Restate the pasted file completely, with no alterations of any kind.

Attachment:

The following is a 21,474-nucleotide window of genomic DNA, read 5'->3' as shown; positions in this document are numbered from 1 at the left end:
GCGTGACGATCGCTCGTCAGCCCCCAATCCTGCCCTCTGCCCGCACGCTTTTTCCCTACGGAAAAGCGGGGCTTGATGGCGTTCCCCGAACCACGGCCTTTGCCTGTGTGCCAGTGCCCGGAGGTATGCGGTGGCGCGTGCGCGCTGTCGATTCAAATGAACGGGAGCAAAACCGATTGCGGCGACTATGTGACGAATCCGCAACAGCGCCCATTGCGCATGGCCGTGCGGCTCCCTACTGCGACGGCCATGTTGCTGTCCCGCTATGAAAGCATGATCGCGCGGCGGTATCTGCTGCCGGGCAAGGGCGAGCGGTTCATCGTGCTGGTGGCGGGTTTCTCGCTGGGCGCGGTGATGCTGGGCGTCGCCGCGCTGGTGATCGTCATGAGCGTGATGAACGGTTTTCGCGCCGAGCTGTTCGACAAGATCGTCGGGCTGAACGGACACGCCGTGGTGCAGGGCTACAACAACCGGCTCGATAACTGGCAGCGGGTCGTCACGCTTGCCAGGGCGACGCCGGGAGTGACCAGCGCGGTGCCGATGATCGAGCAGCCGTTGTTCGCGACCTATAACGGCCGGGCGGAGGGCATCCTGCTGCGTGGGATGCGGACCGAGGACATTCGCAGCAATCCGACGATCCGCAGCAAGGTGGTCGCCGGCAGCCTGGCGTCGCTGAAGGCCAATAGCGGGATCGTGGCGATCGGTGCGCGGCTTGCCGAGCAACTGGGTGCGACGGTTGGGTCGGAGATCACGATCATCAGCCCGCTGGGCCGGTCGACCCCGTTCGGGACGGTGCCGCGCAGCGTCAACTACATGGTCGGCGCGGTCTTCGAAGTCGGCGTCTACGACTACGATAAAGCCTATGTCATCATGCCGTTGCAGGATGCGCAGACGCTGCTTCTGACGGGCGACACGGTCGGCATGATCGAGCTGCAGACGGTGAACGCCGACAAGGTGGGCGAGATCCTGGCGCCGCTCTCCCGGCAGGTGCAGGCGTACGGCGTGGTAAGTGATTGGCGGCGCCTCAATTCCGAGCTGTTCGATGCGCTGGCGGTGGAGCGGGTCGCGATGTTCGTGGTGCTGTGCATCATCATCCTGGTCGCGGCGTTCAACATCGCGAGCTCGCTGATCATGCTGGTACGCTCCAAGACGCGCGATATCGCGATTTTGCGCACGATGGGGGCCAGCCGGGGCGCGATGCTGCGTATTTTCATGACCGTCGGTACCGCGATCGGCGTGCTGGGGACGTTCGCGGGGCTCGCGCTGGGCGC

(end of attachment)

The following is a 21,474-nucleotide window of genomic DNA, read 5'->3' as shown; positions in this document are numbered from 1 at the left end:
GCGTGACGATCGCTCGTCAGCCCCCAATCCTGCCCTCTGCCCGCACGCTTTTTCCCTACGGAAAAGCGGGGCTTGATGGCGTTCCCCGAACCACGGCCTTTGCCTGTGTGCCAGTGCCCGGAGGTATGCGGTGGCGCGTGCGCGCTGTCGATTCAAATGAACGGGAGCAAAACCGATTGCGGCGACTATGTGACGAATCCGCAACAGCGCCCATTGCGCATGGCCGTGCGGCTCCCTACTGCGACGGCCATGTTGCTGTCCCGCTATGAAAGCATGATCGCGCGGCGGTATCTGCTGCCGGGCAAGGGCGAGCGGTTCATCGTGCTGGTGGCGGGTTTCTCGCTGGGCGCGGTGATGCTGGGCGTCGCCGCGCTGGTGATCGTCATGAGCGTGATGAACGGTTTTCGCGCCGAGCTGTTCGACAAGATCGTCGGGCTGAACGGACACGCCGTGGTGCAGGGCTACAACAACCGGCTCGATAACTGGCAGCGGGTCGTCACGCTTGCCAGGGCGACGCCGGGAGTGACCAGCGCGGTGCCGATGATCGAGCAGCCGTTGTTCGCGACCTATAACGGCCGGGCGGAGGGCATCCTGCTGCGTGGGATGCGGACCGAGGACATTCGCAGCAATCCGACGATCCGCAGCAAGGTGGTCGCCGGCAGCCTGGCGTCGCTGAAGGCCAATAGCGGGATCGTGGCGATCGGTGCGCGGCTTGCCGAGCAACTGGGTGCGACGGTTGGGTCGGAGATCACGATCATCAGCCCGCTGGGCCGGTCGACCCCGTTCGGGACGGTGCCGCGCAGCGTCAACTACATGGTCGGCGCGGTCTTCGAAGTCGGCGTCTACGACTACGATAAAGCCTATGTCATCATGCCGTTGCAGGATGCGCAGACGCTGCTTCTGACGGGCGACACGGTCGGCATGATCGAGCTGCAGACGGTGAACGCCGACAAGGTGGGCGAGATCCTGGCGCCGCTCTCCCGGCAGGTGCAGGCGTACGGCGTGGTAAGTGATTGGCGGCGCCTCAATTCCGAGCTGTTCGATGCGCTGGCGGTGGAGCGGGTCGCGATGTTCGTGGTGCTGTGCATCATCATCCTGGTCGCGGCGTTCAACATCGCGAGCTCGCTGATCATGCTGGTACGCTCCAAGACGCGCGATATCGCGATTTTGCGCACGATGGGGGCCAGCCGGGGCGCGATGCTGCGTATTTTCATGACCGTCGGTACCGCGATCGGCGTGCTGGGGACGTTCGCGGGGCTCGCGCTGGGCGC